I recently bought Judas Unchained
by British SF writer Peter F. Hamilton. You understand, this is not because I particularly like Hamilton's work, but because I'd already read Pandora's Star
, and needed to know the outcome.
Unfortunately, I had poor recollection of Pandora's Star,
so I'm having to re-read that before I crack on with Judas Unchained.
Hamilton, I'm afraid, is exactly the sort of writer who gives Science Fiction a bad name. His books are almost universally HUGE. Pandora's Star
has about 9 million pages, and is actually painful to hold for any length of time. I'm suffering from several different repetitive strain injuries.
The biggest problem with these HUGE books is the problem of a meandering plot and seventy gazillion different characters (it's the sort of book that lists the characters at the front - as if that helps - except it doesn't bother to list all of them). Ultimately, this comes across as a bunch of different novellas (or short novels), set in the same future history, chopped up and loosely linked together.
One plot concerns the discovery of a force field which seems to have enveloped a star system; another concerns the activities of a terrorist/resistance group; another concerns a 40-year old unsolved murder; another the search for an elusive group of aliens; and so on. There is a great deal of background information about the society in which all these characters live (600 planets in a Commonwealth linked together by wormhole technology; people more or less immortal, thanks to physical regeneration, memory stores, and emergency re-lifing using clones).
The problem is the narrative technique. We get a few pages of each plot thread, in turn. Sometimes characters pass each other in corridors, but this is not the same as having proper interaction. Within each thread, the cast of characters is relatively small, and some characters do cross over, but not much, and not often. It's all very standard as far as page-turning fiction goes, but the problem is that given the SIZE of the book, it becomes a chore to read it, rather than a pleasure.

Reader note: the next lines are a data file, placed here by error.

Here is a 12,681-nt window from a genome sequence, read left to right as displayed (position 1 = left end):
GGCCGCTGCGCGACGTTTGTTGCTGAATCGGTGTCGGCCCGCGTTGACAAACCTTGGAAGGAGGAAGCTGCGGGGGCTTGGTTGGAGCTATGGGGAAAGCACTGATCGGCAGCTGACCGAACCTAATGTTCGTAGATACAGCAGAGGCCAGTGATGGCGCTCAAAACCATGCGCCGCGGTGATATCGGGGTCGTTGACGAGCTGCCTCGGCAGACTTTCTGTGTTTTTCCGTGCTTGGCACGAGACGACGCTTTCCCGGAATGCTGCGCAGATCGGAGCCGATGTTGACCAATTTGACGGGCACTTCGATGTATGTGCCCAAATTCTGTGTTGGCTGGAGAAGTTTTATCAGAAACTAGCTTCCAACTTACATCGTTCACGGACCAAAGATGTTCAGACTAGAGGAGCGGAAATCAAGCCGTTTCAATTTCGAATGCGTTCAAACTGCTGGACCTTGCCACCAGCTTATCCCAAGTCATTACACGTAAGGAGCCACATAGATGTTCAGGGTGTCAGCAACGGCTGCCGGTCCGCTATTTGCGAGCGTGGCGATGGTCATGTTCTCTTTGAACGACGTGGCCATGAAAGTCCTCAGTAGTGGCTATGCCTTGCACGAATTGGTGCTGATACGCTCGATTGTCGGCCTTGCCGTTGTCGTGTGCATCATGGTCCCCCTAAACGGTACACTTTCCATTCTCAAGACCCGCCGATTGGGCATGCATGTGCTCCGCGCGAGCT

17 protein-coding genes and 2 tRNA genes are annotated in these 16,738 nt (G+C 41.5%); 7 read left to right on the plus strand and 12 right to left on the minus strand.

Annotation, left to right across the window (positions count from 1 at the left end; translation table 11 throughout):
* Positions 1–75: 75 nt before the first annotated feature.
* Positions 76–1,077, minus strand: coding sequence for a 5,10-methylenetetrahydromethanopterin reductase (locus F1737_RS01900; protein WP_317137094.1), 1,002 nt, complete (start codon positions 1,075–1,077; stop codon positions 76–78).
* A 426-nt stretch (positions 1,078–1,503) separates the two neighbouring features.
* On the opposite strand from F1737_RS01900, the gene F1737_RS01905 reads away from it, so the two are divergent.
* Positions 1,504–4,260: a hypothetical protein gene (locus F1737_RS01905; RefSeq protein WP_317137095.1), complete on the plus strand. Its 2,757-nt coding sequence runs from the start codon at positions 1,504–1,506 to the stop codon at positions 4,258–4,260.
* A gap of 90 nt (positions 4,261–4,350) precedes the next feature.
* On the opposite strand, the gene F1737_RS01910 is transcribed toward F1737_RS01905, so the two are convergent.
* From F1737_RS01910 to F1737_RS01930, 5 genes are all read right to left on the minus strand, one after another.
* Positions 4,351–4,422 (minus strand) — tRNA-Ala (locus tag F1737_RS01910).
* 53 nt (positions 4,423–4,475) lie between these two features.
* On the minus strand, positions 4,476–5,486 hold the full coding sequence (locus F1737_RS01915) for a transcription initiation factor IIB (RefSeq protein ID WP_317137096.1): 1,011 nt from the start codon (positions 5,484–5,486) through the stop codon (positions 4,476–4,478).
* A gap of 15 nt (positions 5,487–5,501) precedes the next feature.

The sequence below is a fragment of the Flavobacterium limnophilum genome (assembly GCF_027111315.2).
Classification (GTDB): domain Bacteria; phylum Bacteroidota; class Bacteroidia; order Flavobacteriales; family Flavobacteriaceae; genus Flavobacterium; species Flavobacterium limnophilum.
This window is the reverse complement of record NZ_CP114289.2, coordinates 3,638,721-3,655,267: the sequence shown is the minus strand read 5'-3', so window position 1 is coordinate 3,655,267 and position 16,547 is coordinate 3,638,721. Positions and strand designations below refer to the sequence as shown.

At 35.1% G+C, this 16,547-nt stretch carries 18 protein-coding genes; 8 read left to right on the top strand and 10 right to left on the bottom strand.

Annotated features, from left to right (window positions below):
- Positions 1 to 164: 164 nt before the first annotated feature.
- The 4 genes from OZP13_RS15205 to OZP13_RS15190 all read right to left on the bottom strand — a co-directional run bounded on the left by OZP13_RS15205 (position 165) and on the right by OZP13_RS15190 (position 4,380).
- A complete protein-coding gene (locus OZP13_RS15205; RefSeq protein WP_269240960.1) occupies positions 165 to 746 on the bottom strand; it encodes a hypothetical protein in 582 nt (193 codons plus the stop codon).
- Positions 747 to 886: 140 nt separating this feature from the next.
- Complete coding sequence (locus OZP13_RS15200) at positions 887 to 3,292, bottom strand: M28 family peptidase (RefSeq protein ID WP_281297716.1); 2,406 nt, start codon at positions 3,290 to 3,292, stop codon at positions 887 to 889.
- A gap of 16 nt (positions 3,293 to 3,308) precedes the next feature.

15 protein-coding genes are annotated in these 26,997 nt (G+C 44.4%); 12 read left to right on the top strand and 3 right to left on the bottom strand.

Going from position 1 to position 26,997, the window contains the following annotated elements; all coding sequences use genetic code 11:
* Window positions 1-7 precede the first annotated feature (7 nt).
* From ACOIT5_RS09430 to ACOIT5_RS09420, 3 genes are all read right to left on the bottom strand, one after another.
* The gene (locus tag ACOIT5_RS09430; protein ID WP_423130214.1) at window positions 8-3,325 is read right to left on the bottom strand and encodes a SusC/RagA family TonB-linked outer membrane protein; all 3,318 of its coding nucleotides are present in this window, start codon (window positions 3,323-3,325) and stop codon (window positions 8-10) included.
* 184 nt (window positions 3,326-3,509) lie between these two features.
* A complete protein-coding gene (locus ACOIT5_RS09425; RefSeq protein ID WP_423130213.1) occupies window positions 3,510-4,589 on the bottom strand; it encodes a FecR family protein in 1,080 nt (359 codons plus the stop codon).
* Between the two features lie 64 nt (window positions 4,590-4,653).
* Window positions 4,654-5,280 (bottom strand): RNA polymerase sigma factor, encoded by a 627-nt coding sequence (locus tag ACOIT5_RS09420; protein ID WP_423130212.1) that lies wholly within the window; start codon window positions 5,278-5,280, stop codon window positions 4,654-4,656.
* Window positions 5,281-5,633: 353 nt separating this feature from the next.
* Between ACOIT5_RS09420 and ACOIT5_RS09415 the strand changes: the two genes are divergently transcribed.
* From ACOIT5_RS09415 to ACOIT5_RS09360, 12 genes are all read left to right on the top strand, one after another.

In the end, I don't think this would be adversely affected by publishing it as a sequence of novellas, set in the same future history, with some crossover characters, and each new story shedding light on the ones before, until it reaches some kind of - oh, there's a sequel
So that's the technique. The other major problem is that Hamilton isn't really very good. You want to support him, you do, because he's English, and his books have an English tone of voice, and it's nice to read of a future that takes accounts of cultures and nations other than the United States. But he has a tin ear for dialogue, and all the sprawling, dull, details are just not worth it. Some of the characters are entirely superfluous.
For example, he has the inventors of wormhole technology as a Jobs-Wozniak type pair. The Woz character is some kind of reclusive loner hippy, whereas the Jobs character is ruthlessly ambitious and corporate. Except he doesn't really do much, so we don't really need him in the book. The Woz/Ozzie character is more interesting, but please
: does he have to talk like one of the characters from Dude, Where's My Car?
It's bewildering to me that bad writers like this get such success. You see his books in shops, in libraries, and clearly his publishers don't attempt to edit them down to a reasonable length. And yet someone like Karen Traviss,
also British, who writes excellent stories with believable characters, with more interesting ideas in about a third as many pages, can't get her work published in the UK - although she can in the huge talent pool of the USA, and even France.
British publishing industry? Fucking shite.